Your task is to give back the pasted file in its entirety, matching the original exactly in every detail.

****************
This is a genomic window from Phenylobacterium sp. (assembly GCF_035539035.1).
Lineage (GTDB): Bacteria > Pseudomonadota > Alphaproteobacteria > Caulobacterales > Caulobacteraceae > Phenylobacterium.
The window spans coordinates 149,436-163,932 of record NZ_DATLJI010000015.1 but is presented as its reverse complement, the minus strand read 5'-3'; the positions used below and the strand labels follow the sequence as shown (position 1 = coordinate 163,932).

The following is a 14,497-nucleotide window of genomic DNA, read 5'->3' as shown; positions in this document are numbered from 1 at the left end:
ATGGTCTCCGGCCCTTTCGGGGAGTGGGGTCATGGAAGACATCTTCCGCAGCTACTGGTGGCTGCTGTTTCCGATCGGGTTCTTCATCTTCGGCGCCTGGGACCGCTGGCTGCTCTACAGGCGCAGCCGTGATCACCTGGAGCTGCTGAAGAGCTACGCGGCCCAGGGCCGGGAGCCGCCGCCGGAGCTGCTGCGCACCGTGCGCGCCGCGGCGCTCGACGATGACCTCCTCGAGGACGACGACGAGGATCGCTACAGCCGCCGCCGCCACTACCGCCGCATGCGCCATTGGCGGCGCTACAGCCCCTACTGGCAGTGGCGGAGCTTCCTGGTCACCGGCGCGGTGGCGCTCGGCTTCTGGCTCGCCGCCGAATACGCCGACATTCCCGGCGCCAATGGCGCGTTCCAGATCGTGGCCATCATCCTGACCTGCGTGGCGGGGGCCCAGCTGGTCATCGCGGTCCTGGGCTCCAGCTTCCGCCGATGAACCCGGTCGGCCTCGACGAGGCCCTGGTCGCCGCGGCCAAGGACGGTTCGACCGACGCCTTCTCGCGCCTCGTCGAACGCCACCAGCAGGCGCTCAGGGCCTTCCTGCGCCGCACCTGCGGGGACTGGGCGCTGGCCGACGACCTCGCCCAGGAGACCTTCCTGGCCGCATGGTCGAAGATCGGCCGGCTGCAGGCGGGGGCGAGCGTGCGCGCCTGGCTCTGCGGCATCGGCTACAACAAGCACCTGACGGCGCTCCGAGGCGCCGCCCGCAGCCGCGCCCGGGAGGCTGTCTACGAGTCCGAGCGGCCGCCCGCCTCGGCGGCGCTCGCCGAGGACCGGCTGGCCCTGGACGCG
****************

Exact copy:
This is a genomic window from Phenylobacterium sp. (assembly GCF_035539035.1).
Lineage (GTDB): Bacteria > Pseudomonadota > Alphaproteobacteria > Caulobacterales > Caulobacteraceae > Phenylobacterium.
The window spans coordinates 149,436-163,932 of record NZ_DATLJI010000015.1 but is presented as its reverse complement, the minus strand read 5'-3'; the positions used below and the strand labels follow the sequence as shown (position 1 = coordinate 163,932).

The following is a 14,497-nucleotide window of genomic DNA, read 5'->3' as shown; positions in this document are numbered from 1 at the left end:
ATGGTCTCCGGCCCTTTCGGGGAGTGGGGTCATGGAAGACATCTTCCGCAGCTACTGGTGGCTGCTGTTTCCGATCGGGTTCTTCATCTTCGGCGCCTGGGACCGCTGGCTGCTCTACAGGCGCAGCCGTGATCACCTGGAGCTGCTGAAGAGCTACGCGGCCCAGGGCCGGGAGCCGCCGCCGGAGCTGCTGCGCACCGTGCGCGCCGCGGCGCTCGACGATGACCTCCTCGAGGACGACGACGAGGATCGCTACAGCCGCCGCCGCCACTACCGCCGCATGCGCCATTGGCGGCGCTACAGCCCCTACTGGCAGTGGCGGAGCTTCCTGGTCACCGGCGCGGTGGCGCTCGGCTTCTGGCTCGCCGCCGAATACGCCGACATTCCCGGCGCCAATGGCGCGTTCCAGATCGTGGCCATCATCCTGACCTGCGTGGCGGGGGCCCAGCTGGTCATCGCGGTCCTGGGCTCCAGCTTCCGCCGATGAACCCGGTCGGCCTCGACGAGGCCCTGGTCGCCGCGGCCAAGGACGGTTCGACCGACGCCTTCTCGCGCCTCGTCGAACGCCACCAGCAGGCGCTCAGGGCCTTCCTGCGCCGCACCTGCGGGGACTGGGCGCTGGCCGACGACCTCGCCCAGGAGACCTTCCTGGCCGCATGGTCGAAGATCGGCCGGCTGCAGGCGGGGGCGAGCGTGCGCGCCTGGCTCTGCGGCATCGGCTACAACAAGCACCTGACGGCGCTCCGAGGCGCCGCCCGCAGCCGCGCCCGGGAGGCTGTCTACGAGTCCGAGCGGCCGCCCGCCTCGGCGGCGCTCGCCGAGGACCGGCTGGCCCTGGACGCG